Klinik und Poliklinik für Neurochirurgie Rheinische Friedrich-Wilhelms-Universität Sigmund-Freud-Straße 25 53127 Bonn Germany
Prof. Dr. med. Dr. med. habil. Hartmut VATTER Direktor Tel.: 0228/28716501 Fax: 0228/28716573 email@example.com
Gousias et al., reviewed their institutional experience with a policy based on maximal safe resections for meningiomas, and they analyzed the impact of the degree of resection on functional outcome and progression free survival (PFS).
They retrospectively analyzed 901 consecutive patients with primary meningiomas (716 WHO Grade I, 174 Grade II, and 11 Grade III) who underwent resections at the University Hospital of Bonn between 1996 and 2008. Clinical and treatment parameters as well as tumor characteristics were analyzed using standard statistical methods.
The median follow-up was 62 months. PFS rates at 5 and 10 years were 92.6% and 86.0%, respectively. Younger age, higher preoperative Karnofsky Performance Scale (KPS) score, and convexity tumor location, but not the degree of resection, were identified as independent predictors of a good functional outcome (defined as KPS Score 90-100). Independent predictors of PFS were degree of resection (Simpson Grade I vs II vs III vs IV), MIB-1 index (< 5% vs 5%-10% vs >10%), histological grade (WHO I vs II vs III), tumor size (≤ 6 vs > 6 cm), tumor multiplicity, and location. A Simpson Grade II rather than Grade I resection more than doubled the risk of recurrence at 10 years in the overall series (18.8% vs 8.5%). The impact of aggressive resections was much stronger in higher grade meningiomas.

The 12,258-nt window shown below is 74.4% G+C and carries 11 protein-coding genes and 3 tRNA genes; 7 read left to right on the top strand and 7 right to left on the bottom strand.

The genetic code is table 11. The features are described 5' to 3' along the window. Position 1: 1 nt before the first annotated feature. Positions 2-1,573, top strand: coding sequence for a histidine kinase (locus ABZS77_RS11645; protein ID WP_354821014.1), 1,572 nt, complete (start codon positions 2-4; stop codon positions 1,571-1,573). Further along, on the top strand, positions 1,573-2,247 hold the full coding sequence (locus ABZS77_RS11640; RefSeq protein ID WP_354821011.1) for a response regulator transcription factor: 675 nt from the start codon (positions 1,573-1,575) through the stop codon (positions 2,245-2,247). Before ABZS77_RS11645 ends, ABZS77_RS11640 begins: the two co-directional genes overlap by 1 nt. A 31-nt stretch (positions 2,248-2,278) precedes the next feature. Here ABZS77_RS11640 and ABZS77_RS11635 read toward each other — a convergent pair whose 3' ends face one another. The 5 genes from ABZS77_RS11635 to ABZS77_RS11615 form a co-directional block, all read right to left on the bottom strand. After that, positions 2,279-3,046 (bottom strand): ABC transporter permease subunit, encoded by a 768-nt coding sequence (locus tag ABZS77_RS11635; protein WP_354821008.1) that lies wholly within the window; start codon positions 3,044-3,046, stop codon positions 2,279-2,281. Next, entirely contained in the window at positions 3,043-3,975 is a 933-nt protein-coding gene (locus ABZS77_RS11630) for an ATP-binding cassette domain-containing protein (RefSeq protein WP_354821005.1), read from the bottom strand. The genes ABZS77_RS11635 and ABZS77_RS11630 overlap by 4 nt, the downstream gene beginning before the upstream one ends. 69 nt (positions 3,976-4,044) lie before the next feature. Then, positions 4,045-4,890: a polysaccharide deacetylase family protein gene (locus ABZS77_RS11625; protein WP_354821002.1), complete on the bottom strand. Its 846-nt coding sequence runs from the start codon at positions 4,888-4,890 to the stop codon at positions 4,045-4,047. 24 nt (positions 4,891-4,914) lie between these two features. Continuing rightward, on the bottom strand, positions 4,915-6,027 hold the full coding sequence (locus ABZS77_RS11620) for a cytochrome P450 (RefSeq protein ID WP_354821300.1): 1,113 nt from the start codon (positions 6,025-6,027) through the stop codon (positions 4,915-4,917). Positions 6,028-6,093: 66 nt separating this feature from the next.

A policy of maximal safe resections for meningiomas prolongs PFS and is not associated with increased morbidity 1).
see Bonn publications.